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2021 NFL SackSEER predictions: How good could this year’s pass rushers be?

Just how exciting are this year’s pass rushers?

COLLEGE FOOTBALL: OCT 21 Oregon at UCLA Photo by David Dennis/Icon Sportswire via Getty Images

We are closing in on the 2021 NFL Draft, which means that it’s time for all sorts of predictions.

In what has become an annual tradition, Football Outsiders and ESPN have released their “SackSEER” predictions for the 2021 draft class (inSider content). The SackSEER is an attempt to use a variety of metrics to predict the production of the drafts’ top edge rushers over their first five seasons.

New York Giants fans should be well aware of the SackSEER predictions, as it was first introduced with the 2010 draft class. That year it predicted that eventual Giants’ pick (and definitely not a gymnast) Jason Pierre-Paul would have just 3.8 sacks over the course of his first five seasons in the NFL. As it turns out, JPP wasn’t a colossal bust and has been one of the League’s premier EDGE players and the folks behind SackSEER quickly acknowledged their flaws and adjusted the formula.

Let’s see what they think of this year’s crop of pass rushers:

Jaelen Phillips (Miami): 30.5 sacks through five seasons
Jayson Oweh (Penn State): 24.5 sacks through five seasons
Kwitty Paye (Michigan): 21.7 sacks through five seasons
Gregory Rousseau (Miami): 21.3 sacks through five seasons
Carlos Basham Jr. (Wake Forest): 20.7 sacks through five seasons
Joseph Ossai (Texas): 19.7 sacks through five seasons
Azeez Ojulari (Georgia): 18.7 sacks through five seasons
Joe Tryon (Washington): 17.4 sacks through five seasons
Elerson Smith (Northern Iowa): 13.9 sacks through five seasons

Methodology

SackSEER is based on a statistical analysis of all edge rushers drafted between 1998 to 2019 and measures the following:

- The edge rusher’s projected draft position. Specifically, the rankings from Scouts, Inc.

- An “explosion index” that measures the prospect’s scores in the 40-yard dash, the vertical leap and the broad jump in pre-draft workouts.

- The prospect’s score on the 3-cone drill.

- A metric called “SRAM” which stands for “sack rate as modified.” SRAM measures the prospect’s per game sack productivity, but with adjustments for factors such as early entry in the NFL draft and position switches during college.

- The prospect’s college passes defensed divided by college games played.

Raptor’s Thoughts

It shouldn’t surprise anyone that Phillips came out on top of these projections. He was the number one overall recruit in the country for a reason, and he is clearly the best pass rusher in this draft class based on the tape. It also helps that his workout backs up what we saw on tape, with good speed and explosiveness. To put Phillips’ “30.5” prediction in context, SackSEER predicted Myles Garrett would have 31.9 sacks through five years, and Chase Young would have 30.7. Essentially, they are predicting that Phillips is a potentially elite pass rusher at the NFL level.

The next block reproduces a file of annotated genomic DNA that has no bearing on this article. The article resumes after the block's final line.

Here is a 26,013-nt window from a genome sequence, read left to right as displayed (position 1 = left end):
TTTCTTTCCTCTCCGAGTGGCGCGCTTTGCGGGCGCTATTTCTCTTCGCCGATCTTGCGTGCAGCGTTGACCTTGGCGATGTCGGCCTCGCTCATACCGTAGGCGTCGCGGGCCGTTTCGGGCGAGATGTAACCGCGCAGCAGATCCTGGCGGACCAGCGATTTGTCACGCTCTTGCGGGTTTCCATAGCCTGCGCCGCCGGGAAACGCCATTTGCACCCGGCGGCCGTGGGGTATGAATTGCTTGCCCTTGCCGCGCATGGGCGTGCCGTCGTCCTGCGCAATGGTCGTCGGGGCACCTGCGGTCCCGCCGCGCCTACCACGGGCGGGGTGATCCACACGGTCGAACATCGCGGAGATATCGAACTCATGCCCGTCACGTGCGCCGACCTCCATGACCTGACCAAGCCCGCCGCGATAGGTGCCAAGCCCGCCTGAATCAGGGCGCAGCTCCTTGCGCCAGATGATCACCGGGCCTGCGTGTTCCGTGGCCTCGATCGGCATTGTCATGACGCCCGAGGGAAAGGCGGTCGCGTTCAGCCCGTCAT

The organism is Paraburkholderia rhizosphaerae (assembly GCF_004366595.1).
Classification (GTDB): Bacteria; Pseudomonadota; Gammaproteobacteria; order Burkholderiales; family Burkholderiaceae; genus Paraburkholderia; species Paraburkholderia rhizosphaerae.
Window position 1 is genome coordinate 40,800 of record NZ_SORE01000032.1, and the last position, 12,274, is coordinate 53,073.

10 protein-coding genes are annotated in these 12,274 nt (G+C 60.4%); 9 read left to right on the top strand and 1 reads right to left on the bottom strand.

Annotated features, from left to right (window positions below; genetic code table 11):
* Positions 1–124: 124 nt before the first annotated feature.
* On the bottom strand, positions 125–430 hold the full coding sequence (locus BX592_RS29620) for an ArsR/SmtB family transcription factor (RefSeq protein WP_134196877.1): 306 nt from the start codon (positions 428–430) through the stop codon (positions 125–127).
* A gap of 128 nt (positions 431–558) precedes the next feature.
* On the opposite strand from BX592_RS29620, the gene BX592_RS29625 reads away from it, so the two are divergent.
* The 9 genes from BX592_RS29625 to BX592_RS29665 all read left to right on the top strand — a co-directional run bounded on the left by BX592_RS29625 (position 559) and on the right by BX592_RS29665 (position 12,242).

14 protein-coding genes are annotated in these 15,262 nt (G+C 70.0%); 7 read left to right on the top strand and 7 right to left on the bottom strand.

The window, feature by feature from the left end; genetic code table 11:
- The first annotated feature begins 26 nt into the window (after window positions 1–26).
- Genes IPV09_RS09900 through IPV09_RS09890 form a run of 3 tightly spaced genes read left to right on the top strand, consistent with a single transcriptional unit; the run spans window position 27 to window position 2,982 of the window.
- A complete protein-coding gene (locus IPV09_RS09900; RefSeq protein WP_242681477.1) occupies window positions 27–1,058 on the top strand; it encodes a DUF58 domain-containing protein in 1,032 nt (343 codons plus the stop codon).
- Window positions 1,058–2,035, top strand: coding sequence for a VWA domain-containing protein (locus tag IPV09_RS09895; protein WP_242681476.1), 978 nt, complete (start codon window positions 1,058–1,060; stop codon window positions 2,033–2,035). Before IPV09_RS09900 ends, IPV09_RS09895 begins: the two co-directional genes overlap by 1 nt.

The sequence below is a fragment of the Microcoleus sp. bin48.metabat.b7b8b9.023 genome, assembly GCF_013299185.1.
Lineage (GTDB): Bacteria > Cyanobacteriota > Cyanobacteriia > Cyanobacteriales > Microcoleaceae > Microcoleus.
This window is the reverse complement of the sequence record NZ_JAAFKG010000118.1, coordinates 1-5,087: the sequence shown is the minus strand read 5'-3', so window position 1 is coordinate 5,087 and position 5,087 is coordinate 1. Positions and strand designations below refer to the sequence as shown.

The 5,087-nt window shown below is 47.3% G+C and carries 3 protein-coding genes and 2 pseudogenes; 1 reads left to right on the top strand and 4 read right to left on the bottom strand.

Really, the only reason Phillips isn’t regarded as an easy top-10, if not top-5, pick is his injury history.

One thing to take note of with these rankings is that the SackSEER takes ESPN’s “Scouts Inc.” projected draft position into account and weights its predictions accordingly. So while Elerson Smith had a great workout with good speed and agility and phenomenal explosive numbers, he is only predicted to have 13 or 14 sacks through five seasons. ESPN admits that Smith would have their second-highest prediction (behind only Phillips) of 30.0 sacks if they disregard projected draft position. Smith could well be one of the true steals of the draft.

The prediction of Jayson Oweh as the second-best EDGE rusher in this draft class is driven entirely by his ridiculous Pro Day workout. He could be one of the biggest boom-bust prospects in the whole draft, as ESPN ranks him as their 35th overall player. But despite his freakish athleticism, he had very little production in college, with all of zero (0) sacks in 2020. There are, obviously, instances of unproductive yet athletic college players blossoming in the NFL, with Danielle Hunter and Montez Sweat being two of the most recent examples. However, there are also plenty of examples of players who never manage to play up to their athletic upside.

While they project Paye, Rousseau, and Basham to be solid producers and within a sack of each other after five years, I can’t help but be skeptical of them — at least for the Giants. I could see any of the next three defenders, Ossai, Ojulari, or Tryon, beating out the bigger and more highly-regarded defenders from 2-5 on the list. Not only are they more athletic, but they have greater versatility which will make it easier for modern defenses to fit them into their schemes.